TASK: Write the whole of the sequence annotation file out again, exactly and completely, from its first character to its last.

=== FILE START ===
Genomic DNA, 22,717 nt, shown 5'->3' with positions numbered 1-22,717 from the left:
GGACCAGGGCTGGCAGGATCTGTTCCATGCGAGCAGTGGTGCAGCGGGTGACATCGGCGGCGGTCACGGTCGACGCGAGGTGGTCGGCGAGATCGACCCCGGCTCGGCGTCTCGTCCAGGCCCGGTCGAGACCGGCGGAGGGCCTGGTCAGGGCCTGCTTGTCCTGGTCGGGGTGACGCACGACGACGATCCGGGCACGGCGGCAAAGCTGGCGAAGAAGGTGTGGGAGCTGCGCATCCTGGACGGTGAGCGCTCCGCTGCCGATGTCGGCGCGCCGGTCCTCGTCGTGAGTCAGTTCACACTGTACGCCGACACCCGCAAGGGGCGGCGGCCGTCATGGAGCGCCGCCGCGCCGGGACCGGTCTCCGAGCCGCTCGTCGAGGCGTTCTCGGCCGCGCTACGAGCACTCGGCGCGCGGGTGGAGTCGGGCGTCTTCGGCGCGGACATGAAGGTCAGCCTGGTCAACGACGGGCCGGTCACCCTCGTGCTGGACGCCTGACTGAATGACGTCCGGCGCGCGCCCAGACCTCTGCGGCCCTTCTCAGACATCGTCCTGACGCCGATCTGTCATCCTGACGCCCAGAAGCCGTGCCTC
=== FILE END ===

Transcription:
Genomic DNA, 22,717 nt, shown 5'->3' with positions numbered 1-22,717 from the left:
GGACCAGGGCTGGCAGGATCTGTTCCATGCGAGCAGTGGTGCAGCGGGTGACATCGGCGGCGGTCACGGTCGACGCGAGGTGGTCGGCGAGATCGACCCCGGCTCGGCGTCTCGTCCAGGCCCGGTCGAGACCGGCGGAGGGCCTGGTCAGGGCCTGCTTGTCCTGGTCGGGGTGACGCACGACGACGATCCGGGCACGGCGGCAAAGCTGGCGAAGAAGGTGTGGGAGCTGCGCATCCTGGACGGTGAGCGCTCCGCTGCCGATGTCGGCGCGCCGGTCCTCGTCGTGAGTCAGTTCACACTGTACGCCGACACCCGCAAGGGGCGGCGGCCGTCATGGAGCGCCGCCGCGCCGGGACCGGTCTCCGAGCCGCTCGTCGAGGCGTTCTCGGCCGCGCTACGAGCACTCGGCGCGCGGGTGGAGTCGGGCGTCTTCGGCGCGGACATGAAGGTCAGCCTGGTCAACGACGGGCCGGTCACCCTCGTGCTGGACGCCTGACTGAATGACGTCCGGCGCGCGCCCAGACCTCTGCGGCCCTTCTCAGACATCGTCCTGACGCCGATCTGTCATCCTGACGCCCAGAAGCCGTGCCTC